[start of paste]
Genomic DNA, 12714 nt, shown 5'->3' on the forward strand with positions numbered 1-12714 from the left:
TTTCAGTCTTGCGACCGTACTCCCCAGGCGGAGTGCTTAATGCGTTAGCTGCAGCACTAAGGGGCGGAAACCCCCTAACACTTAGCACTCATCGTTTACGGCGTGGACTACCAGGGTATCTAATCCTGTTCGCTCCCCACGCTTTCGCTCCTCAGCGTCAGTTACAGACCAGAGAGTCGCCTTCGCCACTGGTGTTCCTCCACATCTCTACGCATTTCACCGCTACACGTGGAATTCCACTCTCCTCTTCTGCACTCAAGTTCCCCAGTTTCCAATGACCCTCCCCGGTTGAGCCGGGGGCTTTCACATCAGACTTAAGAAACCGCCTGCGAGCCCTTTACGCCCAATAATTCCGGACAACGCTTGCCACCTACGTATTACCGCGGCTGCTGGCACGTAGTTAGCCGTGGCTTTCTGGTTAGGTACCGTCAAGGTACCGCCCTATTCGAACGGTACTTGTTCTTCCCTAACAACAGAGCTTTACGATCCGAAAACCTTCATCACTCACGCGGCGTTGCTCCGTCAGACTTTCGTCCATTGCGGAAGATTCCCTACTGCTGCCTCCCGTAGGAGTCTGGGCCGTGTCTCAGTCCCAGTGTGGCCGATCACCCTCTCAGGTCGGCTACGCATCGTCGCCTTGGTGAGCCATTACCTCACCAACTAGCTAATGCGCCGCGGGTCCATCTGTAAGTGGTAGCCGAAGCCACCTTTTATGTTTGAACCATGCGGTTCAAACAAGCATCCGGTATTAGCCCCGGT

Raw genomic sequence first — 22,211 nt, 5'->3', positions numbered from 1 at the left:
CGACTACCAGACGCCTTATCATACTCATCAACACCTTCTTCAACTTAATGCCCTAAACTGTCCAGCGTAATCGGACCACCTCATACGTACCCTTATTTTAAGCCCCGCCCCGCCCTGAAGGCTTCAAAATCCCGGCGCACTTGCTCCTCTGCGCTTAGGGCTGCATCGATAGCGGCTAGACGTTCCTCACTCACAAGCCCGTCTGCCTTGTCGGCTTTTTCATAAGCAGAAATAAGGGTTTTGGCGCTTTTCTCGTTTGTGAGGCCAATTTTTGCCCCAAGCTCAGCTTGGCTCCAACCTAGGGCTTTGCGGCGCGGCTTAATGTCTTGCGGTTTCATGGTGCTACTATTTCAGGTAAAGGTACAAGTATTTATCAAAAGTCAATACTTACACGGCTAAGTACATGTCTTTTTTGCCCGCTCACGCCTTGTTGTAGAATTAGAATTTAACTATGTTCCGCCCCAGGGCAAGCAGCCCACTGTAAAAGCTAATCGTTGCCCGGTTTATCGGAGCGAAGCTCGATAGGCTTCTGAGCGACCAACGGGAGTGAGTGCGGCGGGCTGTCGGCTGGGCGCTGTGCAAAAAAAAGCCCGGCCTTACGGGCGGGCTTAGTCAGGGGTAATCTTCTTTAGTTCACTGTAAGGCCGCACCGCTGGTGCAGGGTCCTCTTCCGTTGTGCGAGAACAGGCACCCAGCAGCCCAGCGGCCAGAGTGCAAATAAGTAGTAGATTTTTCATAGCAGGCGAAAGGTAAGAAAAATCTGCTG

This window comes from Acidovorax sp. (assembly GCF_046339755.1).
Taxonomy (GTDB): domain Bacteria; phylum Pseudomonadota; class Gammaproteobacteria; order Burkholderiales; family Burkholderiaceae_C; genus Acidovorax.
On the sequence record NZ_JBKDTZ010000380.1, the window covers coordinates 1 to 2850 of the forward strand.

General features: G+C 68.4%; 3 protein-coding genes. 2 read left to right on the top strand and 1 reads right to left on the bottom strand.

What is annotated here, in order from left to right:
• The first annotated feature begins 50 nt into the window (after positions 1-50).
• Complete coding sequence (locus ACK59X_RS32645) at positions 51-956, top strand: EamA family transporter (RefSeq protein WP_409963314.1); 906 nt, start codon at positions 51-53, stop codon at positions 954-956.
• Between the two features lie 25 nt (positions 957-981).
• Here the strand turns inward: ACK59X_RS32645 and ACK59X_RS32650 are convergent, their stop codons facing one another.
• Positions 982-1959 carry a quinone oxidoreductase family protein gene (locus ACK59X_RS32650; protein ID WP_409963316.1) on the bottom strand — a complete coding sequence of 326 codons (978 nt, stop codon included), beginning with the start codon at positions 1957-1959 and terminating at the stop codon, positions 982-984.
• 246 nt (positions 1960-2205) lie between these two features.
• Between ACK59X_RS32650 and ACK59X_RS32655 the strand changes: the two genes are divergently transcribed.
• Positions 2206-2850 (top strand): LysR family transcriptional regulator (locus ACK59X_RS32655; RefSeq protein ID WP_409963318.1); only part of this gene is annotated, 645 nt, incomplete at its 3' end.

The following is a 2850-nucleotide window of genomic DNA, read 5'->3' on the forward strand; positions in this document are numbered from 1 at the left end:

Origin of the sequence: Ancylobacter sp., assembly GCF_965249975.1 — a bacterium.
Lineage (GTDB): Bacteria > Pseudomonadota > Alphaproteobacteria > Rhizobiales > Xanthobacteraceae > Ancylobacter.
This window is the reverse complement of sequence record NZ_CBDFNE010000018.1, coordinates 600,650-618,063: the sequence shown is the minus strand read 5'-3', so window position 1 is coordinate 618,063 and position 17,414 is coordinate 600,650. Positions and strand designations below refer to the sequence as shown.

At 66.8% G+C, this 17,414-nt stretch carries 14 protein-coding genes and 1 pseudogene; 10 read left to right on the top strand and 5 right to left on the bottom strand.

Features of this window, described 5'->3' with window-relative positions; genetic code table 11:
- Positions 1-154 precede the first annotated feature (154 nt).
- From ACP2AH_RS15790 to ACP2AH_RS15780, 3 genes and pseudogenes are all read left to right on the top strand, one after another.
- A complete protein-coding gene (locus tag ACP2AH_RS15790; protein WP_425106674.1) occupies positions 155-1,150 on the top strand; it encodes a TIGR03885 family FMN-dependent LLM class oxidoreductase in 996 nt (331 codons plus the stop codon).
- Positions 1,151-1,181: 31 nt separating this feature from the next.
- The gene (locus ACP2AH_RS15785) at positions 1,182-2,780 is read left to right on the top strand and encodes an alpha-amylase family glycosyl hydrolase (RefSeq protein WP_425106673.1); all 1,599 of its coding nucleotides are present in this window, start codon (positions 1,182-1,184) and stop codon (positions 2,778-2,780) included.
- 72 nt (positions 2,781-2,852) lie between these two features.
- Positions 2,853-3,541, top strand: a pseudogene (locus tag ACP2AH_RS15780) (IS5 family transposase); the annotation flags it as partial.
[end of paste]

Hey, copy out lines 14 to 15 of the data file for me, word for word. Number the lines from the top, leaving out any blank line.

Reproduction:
• Positions 982-1959 carry a quinone oxidoreductase family protein gene (locus ACK59X_RS32650; protein ID WP_409963316.1) on the bottom strand — a complete coding sequence of 326 codons (978 nt, stop codon included), beginning with the start codon at positions 1957-1959 and terminating at the stop codon, positions 982-984.
• 246 nt (positions 1960-2205) lie between these two features.